Martian sands offer a new way to reconstruct the planet’s ancient climate

Humanity has always been fascinated by the geography and climate of Mars. The possibility that Mars harbored canals captivated people for nearly half a century after initial (and erroneous) reports about them in 1877. In 2012, NASA’s Curiosity probe found evidence that water had been flowing into Gale Crater millions of years ago. In May, the Perseverance rover began a mission aimed at answering perhaps the biggest question about the Red Planet: whether the planet was ever – or still is – capable of harboring life.

Unraveling the mysteries of the planet’s ancient past is the key to understanding not just Mars, but how planets in general change over time. A study recently published in geology It examined the landscapes of Mars and how it evolved over the ages, providing new clues to exactly how and when erosion formed the planet, and when everything turned into a dusty desert.

Craters on Mars are the “dominant basin of windswept sediments on Mars today”. The planet’s lack of plate tectonics comparable to anything seen on Earth also means that much of the sediment and sedimentary rocks that make up it are not eroded by surface shift, allowing scientists to use craters as a tool to look into the distant past.

By examining these “basins” and comparing the amount of sand at each site with climate simulations, ice surface maps, and other factors such as the estimated age of the drilling, the authors can estimate how well wind-blown sand moves through the area. the surface of Mars for eons.

Gaze at the ancient climate of Mars

The authors analyzed data sets from 3,662 individual dune fields, which are large assemblies of dunes spanning the landscape, and 384,278 impact pit records to determine where craters and dune fields are located in the same location. The volume of sand sediments in those pits was then calculated, taking into account other factors such as climate and age as well.

For a given climate, which can change with latitude on Mars just as it does on Earth, the estimated thickness of dust in a crater can give insight into when rocks in certain regions were experiencing certain erosion patterns.

Study authors wrote:

Current dune fields accumulate over thousands of years but can be obtained from rocks that have eroded over much longer periods of time. As a result, these sediment accumulations present a unique opportunity to better understand past and present Martian surface environments.”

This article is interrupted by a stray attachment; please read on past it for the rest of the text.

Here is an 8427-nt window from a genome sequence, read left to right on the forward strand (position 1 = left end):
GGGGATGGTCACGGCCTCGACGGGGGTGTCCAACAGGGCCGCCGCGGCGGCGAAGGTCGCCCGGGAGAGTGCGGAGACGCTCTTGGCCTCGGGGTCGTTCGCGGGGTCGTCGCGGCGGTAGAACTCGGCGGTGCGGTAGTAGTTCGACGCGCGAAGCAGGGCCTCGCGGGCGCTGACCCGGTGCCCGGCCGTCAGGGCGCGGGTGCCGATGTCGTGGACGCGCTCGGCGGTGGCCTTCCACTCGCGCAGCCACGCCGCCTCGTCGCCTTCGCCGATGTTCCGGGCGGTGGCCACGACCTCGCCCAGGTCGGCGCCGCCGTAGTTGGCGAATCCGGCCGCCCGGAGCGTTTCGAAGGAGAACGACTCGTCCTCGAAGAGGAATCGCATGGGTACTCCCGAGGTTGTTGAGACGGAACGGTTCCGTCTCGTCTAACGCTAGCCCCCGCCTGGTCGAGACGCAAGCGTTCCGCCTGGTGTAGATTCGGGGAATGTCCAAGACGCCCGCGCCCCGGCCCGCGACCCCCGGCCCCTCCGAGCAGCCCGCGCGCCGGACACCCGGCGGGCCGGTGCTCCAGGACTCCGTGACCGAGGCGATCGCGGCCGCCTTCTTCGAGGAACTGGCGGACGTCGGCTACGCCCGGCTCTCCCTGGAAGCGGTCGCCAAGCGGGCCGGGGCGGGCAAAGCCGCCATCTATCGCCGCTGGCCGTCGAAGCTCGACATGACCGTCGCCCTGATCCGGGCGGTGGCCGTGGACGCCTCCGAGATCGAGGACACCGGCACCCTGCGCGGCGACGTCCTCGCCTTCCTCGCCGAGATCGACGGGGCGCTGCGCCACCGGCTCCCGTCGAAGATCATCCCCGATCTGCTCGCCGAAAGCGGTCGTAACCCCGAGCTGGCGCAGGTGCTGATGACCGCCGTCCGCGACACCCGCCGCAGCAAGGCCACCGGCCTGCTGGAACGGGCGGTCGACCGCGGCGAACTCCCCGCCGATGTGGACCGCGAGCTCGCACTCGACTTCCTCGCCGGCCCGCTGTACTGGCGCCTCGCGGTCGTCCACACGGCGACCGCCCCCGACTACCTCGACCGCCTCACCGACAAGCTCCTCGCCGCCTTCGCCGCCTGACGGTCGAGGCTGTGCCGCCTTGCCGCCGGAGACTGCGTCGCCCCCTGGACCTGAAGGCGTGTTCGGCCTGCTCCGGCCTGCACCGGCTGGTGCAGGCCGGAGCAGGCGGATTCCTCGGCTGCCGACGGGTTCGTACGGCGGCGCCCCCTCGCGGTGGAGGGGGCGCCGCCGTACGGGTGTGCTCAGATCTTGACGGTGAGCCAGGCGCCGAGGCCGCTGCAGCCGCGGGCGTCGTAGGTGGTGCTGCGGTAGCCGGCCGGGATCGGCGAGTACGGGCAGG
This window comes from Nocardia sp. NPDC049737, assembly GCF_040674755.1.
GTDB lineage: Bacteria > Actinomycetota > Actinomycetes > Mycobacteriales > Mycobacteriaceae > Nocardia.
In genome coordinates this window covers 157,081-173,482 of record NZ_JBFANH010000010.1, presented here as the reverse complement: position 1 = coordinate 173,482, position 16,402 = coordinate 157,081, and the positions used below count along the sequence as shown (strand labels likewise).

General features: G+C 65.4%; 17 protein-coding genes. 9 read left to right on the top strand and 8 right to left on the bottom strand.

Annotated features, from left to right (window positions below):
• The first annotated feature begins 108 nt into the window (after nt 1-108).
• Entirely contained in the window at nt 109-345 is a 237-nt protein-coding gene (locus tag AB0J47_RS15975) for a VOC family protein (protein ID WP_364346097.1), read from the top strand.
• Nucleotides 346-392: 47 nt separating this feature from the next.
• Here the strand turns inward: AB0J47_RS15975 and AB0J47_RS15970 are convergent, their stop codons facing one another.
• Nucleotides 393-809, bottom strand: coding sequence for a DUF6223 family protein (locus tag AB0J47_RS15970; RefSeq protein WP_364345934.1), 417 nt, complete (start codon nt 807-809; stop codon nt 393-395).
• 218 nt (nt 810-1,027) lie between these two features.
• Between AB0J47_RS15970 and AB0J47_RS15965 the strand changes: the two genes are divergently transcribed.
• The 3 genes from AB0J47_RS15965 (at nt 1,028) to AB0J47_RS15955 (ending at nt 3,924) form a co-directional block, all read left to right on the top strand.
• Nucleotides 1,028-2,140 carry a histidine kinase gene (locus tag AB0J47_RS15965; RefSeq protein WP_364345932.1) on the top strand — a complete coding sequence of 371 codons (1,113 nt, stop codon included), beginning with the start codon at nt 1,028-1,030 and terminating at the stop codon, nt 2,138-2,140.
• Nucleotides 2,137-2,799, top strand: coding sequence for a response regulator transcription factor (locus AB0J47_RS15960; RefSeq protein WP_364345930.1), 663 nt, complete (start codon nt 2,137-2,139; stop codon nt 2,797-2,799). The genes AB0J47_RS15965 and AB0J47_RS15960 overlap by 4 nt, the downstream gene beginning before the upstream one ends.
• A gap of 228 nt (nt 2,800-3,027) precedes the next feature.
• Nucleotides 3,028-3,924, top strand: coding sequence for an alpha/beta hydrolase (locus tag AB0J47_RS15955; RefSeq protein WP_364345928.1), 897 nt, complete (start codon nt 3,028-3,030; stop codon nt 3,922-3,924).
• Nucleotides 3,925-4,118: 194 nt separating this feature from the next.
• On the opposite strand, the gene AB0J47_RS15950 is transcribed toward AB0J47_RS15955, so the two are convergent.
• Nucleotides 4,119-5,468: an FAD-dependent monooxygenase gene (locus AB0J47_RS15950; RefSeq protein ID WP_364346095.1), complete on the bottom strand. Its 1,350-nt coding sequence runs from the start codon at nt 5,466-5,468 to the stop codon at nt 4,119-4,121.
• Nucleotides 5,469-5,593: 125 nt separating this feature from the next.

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The results indicate that there have been long periods of time when erosion was occurring much more rapidly on Mars than usual. Perhaps most importantly, evidence from some of the craters indicates that during the Late Noachian and Early Hesperian periods – roughly 4,000 to 3,000 million years ago – the rate of erosion on Mars was remarkably high, suggesting that water may have flowed at the surface at that time .

This is easy to understand when you consider how quickly rock erodes when exposed to water and only when exposed to air. The accumulation of sand and dust in those craters formed during that era.

As the authors explain to

“Our study quantifies the timing and rates of sediment erosion and buildup over the course of Mars’ geological history in an entirely new way, and for the first time quantifies the erosion scale of every type of rock we see on Mars. It is significant because we show that the abundance of wind-blown sand in craters on Mars They can be linked to the planet’s climate history, opening a new way to understand when Mars was habitable in geologic time.”

These findings help shed light on how Mars, a planet once thought to resemble Earth and possibly capable of harboring life, turned into the rusty desert that we find all the more remarkable today.

Perhaps one day, these findings could help us reshape the landscape on Mars.